Severson stuns Switzerland with literal last-second goal, Canada advances to semi-finals

Mark Stone scores in overtime to send Canada past Switzerland.

One year ago, Switzerland shocked Canada in the semifinals of the World Hockey Championships with a 3-2 win. After making the gold medal final in three-straight years, Canada ended up in the bronze medal game and lost to Russia, while Switzerland went on to take silver.

On Thursday, Switzerland nearly did it again, only this time it was in the quarterfinals.

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Switzerland took a one-goal lead into the third period and held it right to the last second. In that last second, however, Canadian defenceman Damon Severson delivered a stunner.

Severson’s first slap shot from the point got blocked, but his second attempt found its way through the five Swiss skaters that lined up to block it. Swiss goaltender Leonardo Genoni, who had an incredible game for Switzerland, got a piece of the puck with his blocker, but it snuck behind him into the crease. As the deciseconds ticked away, the puck rolled over the goal line.

It took a video review to see whether the puck crossed the line in time, but the replay from above showed the clock ticking down to 0.4 seconds when the puck entered the net.

It was an incredible, improbable goal that tied the game at 2-2 and sent it to overtime, where Mark Stone scored his second of the game to send Switzerland home.

It’s hard to argue that Canada didn’t deserve the win. They out-shot Switzerland 42-24, including 20 shots in the third period alone. And yet, they never had a lead at any point in the game.

Switzerland opened the scoring in the first period, taking advantage of an interference penalty on Jared McCann to score on the power play. Sven Andrighetto, one a handful of NHLers on the Swiss squad, blasted a slap shot through a screen to beat Matt Murray.

Stone responded for Canada in the second period, tipping in a point shot by Dante Fabbro, but Switzerland had a last-minute goal of their own to take the lead late in the middle frame.

A high-sticking call on Jonathan Marchessault gave Switzerland their second power play of the game and they made Canada pay. With just seconds left in the second period, Lino Martschini tipped Nino Niederreiter’s bad angle shot, forcing Murray to kick out a rebound to Nico Hischier at the back door, and he made no mistake, scoring with 3.8 seconds remaining.

Yes, that goal was Nico from Lino and Nino.

There were close calls for both teams beside the few goals. Darnell Nurse hit the post on a shorthanded chance shortly before the second Swiss goal. Fabbro saved a goal, stymying a chance from Christoph Bertschy at the post after he pulled the puck around Murray. But no one could score until Severson’s last-second tying goal.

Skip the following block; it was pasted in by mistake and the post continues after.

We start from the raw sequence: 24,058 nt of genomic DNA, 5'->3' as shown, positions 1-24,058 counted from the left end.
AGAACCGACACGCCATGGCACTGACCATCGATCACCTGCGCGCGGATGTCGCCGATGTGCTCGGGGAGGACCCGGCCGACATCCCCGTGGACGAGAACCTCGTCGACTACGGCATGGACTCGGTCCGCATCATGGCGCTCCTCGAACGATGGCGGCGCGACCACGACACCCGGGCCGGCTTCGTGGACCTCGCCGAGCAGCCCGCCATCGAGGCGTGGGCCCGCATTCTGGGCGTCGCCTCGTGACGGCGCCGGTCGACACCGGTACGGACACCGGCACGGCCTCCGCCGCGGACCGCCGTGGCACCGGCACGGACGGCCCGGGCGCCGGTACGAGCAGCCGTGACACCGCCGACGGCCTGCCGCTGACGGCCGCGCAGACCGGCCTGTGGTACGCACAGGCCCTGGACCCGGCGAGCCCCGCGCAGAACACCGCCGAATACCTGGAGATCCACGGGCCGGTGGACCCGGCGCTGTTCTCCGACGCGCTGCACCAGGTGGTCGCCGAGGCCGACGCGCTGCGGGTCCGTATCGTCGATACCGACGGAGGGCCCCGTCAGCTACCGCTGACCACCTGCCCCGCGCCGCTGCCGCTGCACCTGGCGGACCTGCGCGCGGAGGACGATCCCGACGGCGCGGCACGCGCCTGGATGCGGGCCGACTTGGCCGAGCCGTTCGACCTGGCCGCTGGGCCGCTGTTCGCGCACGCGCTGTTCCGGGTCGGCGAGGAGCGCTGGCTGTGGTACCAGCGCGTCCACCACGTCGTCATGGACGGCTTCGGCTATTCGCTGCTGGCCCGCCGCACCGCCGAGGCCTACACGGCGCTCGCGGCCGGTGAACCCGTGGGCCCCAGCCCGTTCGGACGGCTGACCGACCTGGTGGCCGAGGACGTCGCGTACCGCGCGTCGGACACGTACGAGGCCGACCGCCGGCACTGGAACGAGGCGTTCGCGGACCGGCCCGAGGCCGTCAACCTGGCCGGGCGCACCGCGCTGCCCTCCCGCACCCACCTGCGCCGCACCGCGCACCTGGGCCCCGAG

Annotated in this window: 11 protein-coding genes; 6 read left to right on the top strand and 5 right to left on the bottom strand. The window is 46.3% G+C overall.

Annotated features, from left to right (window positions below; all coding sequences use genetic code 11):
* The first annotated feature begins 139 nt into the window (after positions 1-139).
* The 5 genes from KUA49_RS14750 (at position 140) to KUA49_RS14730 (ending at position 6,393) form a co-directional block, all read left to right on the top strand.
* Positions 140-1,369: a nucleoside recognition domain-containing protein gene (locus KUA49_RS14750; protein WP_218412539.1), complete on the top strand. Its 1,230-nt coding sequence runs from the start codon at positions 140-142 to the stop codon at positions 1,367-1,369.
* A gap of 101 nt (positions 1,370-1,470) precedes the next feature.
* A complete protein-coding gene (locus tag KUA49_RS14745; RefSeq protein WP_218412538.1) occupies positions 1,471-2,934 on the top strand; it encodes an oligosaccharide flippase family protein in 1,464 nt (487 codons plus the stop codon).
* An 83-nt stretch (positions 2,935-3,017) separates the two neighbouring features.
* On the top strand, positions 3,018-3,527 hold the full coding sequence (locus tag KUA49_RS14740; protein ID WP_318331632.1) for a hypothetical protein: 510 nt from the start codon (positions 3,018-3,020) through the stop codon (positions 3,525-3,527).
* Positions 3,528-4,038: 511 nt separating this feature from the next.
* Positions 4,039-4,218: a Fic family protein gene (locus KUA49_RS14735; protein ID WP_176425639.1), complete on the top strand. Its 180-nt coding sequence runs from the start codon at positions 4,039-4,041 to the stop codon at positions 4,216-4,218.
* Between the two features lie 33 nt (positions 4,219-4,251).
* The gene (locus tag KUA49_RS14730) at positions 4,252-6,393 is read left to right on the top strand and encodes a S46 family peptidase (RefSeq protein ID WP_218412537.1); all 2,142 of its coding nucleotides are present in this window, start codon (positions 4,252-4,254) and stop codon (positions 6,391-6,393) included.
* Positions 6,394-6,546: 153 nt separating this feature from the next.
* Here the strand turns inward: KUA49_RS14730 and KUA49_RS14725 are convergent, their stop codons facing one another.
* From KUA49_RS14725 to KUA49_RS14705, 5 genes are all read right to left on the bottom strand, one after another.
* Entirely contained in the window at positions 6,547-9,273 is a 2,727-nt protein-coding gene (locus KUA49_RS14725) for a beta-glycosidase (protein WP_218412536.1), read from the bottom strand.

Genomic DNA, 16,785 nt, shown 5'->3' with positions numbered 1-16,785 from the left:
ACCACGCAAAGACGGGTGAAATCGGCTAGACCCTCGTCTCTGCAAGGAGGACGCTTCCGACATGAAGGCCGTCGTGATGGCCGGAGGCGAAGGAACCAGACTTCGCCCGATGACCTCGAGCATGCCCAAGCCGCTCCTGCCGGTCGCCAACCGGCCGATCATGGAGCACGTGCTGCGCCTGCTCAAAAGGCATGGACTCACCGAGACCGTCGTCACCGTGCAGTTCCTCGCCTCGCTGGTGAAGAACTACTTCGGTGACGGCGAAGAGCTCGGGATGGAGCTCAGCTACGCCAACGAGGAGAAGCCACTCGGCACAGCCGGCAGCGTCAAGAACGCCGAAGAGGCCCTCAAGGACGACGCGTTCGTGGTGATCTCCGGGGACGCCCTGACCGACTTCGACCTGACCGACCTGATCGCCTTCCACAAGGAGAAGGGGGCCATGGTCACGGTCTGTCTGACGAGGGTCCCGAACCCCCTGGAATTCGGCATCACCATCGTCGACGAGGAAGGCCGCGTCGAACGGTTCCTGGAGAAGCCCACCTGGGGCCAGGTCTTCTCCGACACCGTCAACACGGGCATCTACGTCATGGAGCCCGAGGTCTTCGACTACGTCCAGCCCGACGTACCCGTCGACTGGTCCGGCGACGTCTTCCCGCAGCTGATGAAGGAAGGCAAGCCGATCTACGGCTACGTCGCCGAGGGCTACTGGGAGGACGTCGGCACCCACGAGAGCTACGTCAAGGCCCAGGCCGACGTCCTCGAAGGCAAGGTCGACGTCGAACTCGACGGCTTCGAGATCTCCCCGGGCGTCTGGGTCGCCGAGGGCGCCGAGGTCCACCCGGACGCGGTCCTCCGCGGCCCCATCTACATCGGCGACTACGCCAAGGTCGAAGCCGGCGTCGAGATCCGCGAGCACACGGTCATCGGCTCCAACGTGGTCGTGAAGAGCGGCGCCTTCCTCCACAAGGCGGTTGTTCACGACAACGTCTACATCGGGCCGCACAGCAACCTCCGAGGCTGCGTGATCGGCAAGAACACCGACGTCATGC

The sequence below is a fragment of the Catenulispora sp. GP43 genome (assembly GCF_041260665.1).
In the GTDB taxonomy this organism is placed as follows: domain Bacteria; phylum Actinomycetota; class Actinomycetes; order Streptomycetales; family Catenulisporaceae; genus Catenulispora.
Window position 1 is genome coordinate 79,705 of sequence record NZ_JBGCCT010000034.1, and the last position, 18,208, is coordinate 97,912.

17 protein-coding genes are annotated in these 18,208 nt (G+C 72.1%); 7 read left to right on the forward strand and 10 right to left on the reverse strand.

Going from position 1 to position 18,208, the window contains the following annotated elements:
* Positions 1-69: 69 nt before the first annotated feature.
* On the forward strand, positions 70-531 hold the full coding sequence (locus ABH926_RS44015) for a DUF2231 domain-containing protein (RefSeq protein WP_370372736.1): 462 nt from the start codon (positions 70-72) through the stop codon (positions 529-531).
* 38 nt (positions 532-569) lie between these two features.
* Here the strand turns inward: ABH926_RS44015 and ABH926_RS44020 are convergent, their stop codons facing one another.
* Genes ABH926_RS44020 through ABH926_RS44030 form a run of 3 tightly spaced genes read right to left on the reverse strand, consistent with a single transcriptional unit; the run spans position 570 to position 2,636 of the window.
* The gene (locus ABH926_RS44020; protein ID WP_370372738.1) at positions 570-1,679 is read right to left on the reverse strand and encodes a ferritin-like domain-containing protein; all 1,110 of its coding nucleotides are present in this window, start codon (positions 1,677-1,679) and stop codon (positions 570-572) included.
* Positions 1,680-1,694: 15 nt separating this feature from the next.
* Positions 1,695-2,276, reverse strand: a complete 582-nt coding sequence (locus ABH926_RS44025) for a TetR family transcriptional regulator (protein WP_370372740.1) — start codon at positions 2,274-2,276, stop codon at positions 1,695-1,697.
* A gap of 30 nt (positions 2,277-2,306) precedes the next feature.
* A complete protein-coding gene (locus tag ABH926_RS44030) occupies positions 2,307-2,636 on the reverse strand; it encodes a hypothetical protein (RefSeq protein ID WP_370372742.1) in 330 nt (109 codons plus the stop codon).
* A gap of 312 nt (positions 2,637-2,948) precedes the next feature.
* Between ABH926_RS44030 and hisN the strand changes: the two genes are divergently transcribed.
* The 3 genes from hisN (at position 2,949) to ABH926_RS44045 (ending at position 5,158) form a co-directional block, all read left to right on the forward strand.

It was a heartbreaking result for Switzerland, who are quickly becoming one of the most dangerous teams in international hockey. Their issues began in the preliminary round, when they dropped one-goal games to Sweden and Czechia that resulted in a fourth-place finish in Group B.

Another win could have kept Switzerland out of fourth, which would have meant facing Finland. Two more wins would have meant facing Germany. Instead, they had to face the winners of Group A, Canada, and still nearly pulled off the upset.

You have to wonder if Sven Baertschi, who skipped the tournament to recover after an injury-filled season with the Canucks, could have made a difference for Switzerland. Baertschi has only played one World Championship game for Switzerland in his career, as injuries have repeatedly kept him out of the tournament.

The win for Canada means Troy Stecher moves on to the semifinal, though he’s had less of a role as the tournament has progressed. He played just 7:21 against Switzerland, but he loojed just fine in those limited minutes. He was effective skating the puck out of the defensive zone and battling in front of the net, but Fabbro has grabbed a larger share of the minutes in the last couple games.

Other Canucks at the World Championship

USA vs Russia

It’s the end of the tournament for Quinn Hughes and Thatcher Demko, who ran into Russia in the quarterfinals. Russia is deservedly the favourite for the gold medal, led by elite talent like Alex Ovechkin, Evgeni Malkin, Nikita Kucherov, and Evgeni Kuznetsov.

Russia was undefeated in the preliminary round, with no teams even coming within one goal. The US, however, gave them a run for their money, keeping it close all game before finally falling short 4-3.

Demko watched the game from the bench, as Cory Schneider got the start. Schneider had a strong game, making 39 saves on 43 shots. When you’re facing that many shots, keeping your team in the game is key, and Schneider did just that.

Hughes played limited minutes, finishing with 11:12 in ice time, which is a little frustrating given they were down for the entire game and could have used his offensive spark. He was on the ice for Russia’s opening goal a minute into the game, as he chased the puck carrier and took himself out of position, which makes me wonder if that caused some hesitation to give him more ice time later in the game.

Hughes excelled at moving the puck up ice all tournament, so it really seemed like he could have been given a little more rope in this elimination game.

Really, Team USA needed to perform better in the preliminary round to avoid having to face Russia in the quarterfinals. Their early loss to Slovakia may have cost them the tournament.

 

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